The private sector has paved the way for much of this technology. It also has uncovered some of the flaws with it: When service delivery becomes predictive rather than just proactive, we run the risk of getting things wrong and doing harm in the process. In addition, officials must be sensitive to privacy and work to protect their constituents' data.

Still, all signs point toward the adoption of a no-stop-shop model in government. The forces pushing in that direction are simply too powerful to ignore. Data siloing and antiquated, redundant government forms are costly sources of inefficiency. That's why Austria, Estonia, Poland and other countries have already begun to implement a "once-only principal" for data collection. Their aspiration is that data should be collected, stored and shared so effectively among agencies that basic information should never have to be asked for twice.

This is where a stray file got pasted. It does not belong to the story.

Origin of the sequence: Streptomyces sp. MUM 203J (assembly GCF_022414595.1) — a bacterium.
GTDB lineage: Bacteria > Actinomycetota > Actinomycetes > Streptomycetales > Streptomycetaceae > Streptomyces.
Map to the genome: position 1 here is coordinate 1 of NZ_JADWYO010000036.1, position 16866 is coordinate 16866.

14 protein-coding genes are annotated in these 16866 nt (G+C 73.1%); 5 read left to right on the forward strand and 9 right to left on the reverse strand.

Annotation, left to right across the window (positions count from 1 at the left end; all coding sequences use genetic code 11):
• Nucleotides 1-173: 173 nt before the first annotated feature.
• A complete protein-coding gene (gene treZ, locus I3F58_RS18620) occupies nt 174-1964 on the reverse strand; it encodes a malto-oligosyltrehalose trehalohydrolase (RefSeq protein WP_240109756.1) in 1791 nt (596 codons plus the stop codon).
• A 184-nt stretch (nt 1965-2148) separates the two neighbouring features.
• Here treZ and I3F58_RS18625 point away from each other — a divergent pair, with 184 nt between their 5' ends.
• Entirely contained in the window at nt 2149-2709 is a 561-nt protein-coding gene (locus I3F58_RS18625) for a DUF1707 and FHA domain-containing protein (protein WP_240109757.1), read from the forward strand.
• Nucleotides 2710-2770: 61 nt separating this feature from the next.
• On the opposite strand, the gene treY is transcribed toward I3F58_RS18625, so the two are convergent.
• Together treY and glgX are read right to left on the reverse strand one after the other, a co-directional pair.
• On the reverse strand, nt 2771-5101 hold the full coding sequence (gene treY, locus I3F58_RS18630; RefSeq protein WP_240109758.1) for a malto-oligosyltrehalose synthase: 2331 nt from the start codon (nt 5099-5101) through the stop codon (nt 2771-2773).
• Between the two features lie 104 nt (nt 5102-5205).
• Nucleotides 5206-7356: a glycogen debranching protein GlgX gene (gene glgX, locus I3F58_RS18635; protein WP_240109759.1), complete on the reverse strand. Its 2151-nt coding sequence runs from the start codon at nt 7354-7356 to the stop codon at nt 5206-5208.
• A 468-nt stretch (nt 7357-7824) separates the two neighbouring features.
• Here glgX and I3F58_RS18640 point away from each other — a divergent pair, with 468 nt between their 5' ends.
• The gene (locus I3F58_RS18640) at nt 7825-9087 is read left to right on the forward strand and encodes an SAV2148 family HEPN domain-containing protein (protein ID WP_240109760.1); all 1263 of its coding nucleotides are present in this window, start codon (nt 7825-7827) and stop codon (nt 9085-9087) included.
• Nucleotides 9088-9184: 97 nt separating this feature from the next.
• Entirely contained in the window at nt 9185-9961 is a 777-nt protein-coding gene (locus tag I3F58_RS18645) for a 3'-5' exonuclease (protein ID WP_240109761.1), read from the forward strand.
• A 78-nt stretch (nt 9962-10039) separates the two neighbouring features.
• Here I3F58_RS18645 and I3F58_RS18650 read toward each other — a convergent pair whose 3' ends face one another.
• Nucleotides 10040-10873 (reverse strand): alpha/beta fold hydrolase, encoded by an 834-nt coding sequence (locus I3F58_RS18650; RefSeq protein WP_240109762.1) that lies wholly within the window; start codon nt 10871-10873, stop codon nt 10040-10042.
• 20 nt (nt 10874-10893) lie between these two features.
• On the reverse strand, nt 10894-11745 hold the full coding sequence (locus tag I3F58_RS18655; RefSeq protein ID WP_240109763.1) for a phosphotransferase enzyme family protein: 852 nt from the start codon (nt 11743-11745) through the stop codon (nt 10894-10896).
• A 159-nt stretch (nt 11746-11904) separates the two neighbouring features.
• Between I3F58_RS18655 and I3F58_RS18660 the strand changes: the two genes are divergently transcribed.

A hundred years ago, government regulatory reform created the need for multiple forms and reviews. Today, with the achievability of no-stop, no-form governance, we have the opportunity to deliver public services efficiently while reducing red tape and frustration. Governments at all levels should be moving in that direction as quickly as they can.

Cities across America and around the world are working to find new ways to discover and address civic problems and improve public services through the integration of data into governance. Best practices, promising case studies and the work of top innovators from government, industry and academia are the focus of Data-Smart City Solutions (, a continuing project of the Harvard Kennedy School's Ash Center for Democratic Governance and Innovation. And for more on the subject from Stephen Goldsmith, follow him on Twitter at @GoldsmithOnGov.

Stephen Goldsmith is the Derek Bok Professor of the Practice of Urban Policy at Harvard Kennedy School and director of Data-Smart City Solutions at the Bloomberg Center for Cities at Harvard University. He can be reached at